notes in the film's press materials. "After I gathered that information,
it was my job to make it all blend."
But the young musicians protest that they didn't really need much
help. "The only thing I learned was this weird face that you see me
making in the montage" at the end, Brown said. "Jack taught me that
because he said, 'Bassists never smile!' "
As for the music, in addition to a smattering of classic rock, the
film boasts a kicking title track penned by New York garage band the
"And if you want to be the teacher's pet/Baby, you just better
forget it," the tune goes. "Rock got no reason/Rock got no
rhyme/You better get me to school on time."
Words to live by, regardless of whether you're still in school or if
you graduated decades ago.
Already an icon to music fans thanks to his portrayal of the frenetic
record-store clerk in "High Fidelity" and his satirical "acoustic metal"
duo, Tenacious D, Black hopes that "School of Rock" will inspire aspiring
young rockers the way that his favorite musicians inspired him, as well as
entertaining them on the level of some of his favorite kids' films.
We talked about these goals and the process of making the film during a
rambling hourlong interview. Here are highlights of that chat:
Q. So I heard that you just rocked Wrigley as it has never been
A. That's what I set out to do! But as I started singing the first
couple of bars, I realized that it's a difficult song to rock.
Q. Well, Ozzy certainly had a difficult time with it a few
A. I know! But in the end, that was probably the most entertaining
version of that song in years, because they keep on replaying it.
Q. Let's talk about "School of Rock." I have to admit, I went
into the screening with some cynicism: "Why is Jack Black making a kid's
movie?" But I love this film! It brought a tear to my jaded eye, seeing
these youngsters rock out and "stick it to the Man."
A. It's kind of a drag that "kid's movie" automatically equals
"crap" these days. It's because people are extra-careful around kids now,
and they talk down to kids. But I loved the old movies like "The Bad News
Bears" or "Willy Wonka and the Chocolate Factory." There's a stigma with
kids' movies, but I was excited by the challenge to actually make one that
would be funny.
Q. How did the project come your way?
A. [Screenwriter] Mike White called me, and we were friends
already. [The two used to be neighbors.] He wrote "Orange County," which I
had a little part in, and I had a great time on that film. He called me and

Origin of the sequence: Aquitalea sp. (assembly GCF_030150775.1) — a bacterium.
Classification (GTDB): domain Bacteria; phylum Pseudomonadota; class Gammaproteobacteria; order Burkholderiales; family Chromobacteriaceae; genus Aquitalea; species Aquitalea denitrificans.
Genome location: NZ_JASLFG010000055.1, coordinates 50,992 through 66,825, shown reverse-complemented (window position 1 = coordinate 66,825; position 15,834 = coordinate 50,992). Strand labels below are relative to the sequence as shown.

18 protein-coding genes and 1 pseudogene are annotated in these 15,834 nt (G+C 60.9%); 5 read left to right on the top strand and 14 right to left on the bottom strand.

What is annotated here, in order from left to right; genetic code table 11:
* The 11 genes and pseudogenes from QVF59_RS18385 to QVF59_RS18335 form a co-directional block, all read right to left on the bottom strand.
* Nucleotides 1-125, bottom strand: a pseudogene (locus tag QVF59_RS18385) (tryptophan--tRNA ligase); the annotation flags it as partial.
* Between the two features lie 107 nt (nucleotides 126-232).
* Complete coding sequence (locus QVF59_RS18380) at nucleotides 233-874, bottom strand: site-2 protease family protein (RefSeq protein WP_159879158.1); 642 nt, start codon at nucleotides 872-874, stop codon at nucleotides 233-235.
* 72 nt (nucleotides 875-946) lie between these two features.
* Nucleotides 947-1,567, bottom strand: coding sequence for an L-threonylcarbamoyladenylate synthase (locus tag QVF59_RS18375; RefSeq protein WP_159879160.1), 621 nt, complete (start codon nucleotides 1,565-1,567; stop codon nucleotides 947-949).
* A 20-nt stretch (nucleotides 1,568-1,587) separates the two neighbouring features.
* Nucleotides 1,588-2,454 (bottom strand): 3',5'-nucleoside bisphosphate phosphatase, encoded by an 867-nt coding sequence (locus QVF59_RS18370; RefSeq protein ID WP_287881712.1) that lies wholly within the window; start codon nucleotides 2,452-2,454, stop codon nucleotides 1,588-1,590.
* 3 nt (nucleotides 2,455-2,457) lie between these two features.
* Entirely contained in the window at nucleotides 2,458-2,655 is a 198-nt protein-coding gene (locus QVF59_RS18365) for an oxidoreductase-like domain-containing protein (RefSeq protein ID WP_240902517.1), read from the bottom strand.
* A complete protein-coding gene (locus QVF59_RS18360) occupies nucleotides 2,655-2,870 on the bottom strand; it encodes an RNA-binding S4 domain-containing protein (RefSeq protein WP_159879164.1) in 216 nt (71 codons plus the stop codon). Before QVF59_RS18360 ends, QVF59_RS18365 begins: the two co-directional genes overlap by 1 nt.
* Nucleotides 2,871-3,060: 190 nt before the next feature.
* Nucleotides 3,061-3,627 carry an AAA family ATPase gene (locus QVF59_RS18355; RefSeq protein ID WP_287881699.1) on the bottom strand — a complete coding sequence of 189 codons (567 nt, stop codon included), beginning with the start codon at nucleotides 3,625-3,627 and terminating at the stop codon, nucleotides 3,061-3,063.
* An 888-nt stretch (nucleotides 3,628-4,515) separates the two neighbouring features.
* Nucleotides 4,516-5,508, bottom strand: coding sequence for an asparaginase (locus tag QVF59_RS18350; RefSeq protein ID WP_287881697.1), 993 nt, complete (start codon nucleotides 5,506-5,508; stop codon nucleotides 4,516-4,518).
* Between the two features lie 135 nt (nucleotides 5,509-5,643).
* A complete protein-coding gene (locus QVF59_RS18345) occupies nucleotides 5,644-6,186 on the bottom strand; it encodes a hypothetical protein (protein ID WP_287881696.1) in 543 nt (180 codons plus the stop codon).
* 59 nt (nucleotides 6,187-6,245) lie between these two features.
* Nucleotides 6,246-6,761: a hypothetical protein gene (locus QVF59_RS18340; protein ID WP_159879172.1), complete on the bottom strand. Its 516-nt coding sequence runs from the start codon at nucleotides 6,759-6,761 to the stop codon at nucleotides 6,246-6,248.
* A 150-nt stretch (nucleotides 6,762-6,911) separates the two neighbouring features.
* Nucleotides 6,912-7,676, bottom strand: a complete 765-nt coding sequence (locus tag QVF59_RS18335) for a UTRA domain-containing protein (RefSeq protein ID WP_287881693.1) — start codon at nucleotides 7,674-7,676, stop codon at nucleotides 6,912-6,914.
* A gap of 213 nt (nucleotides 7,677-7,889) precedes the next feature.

said, "Hey, I'm thinking about a movie for you where you'd be a substitute
teacher and a frustrated rocker -- a failed musician kind of searching for
your niche in the world of rock -- and you end up teaching these kids your
He was loosely basing it on the Langley School Project, that cult CD of a
teacher in the '70s teaching grade schoolers these classic rock greats. I
thought that was an amazing idea.
There are traps when you're making a kid's movie -- you don't want to
fall into the cornball mode, like you say. But I knew that wasn't going to
happen with him; he writes things that are darker, with these twisted
characters who are really interesting.
Q. You also had the advantage of all of the kids being great.
A. Yeah, and that's also due in part to Richard Linklater's
Q. Were you a fan of his?
A. A huge fan -- I loved "Dazed and Confused." I put "Dazed and
Confused" up there with the great high school movies of all time, like "Fast
Times at Ridgemont High." It's up there at the top of Mount Awesome.
Q. Led Zeppelin is notoriously stingy about granting film
rights to its music -- Linklater couldn't get the song "Dazed and Confused"
for his movie. But I heard that you made a personal appeal to get the rights
to "The Immigrant Song."
A. I don't know if it's that they've loosened up a little bit, or
if it was because of my impassioned videotaped plea. It was Rick [Linklater]'s
idea. He was like, "Man, you've got to get this song." We recorded that
scene with the Zeppelin song and an Aerosmith song and something else, but
the Zeppelin was the only one that really infused the scene with that
high-voltage rock energy that we wanted. It's kind of like the high point of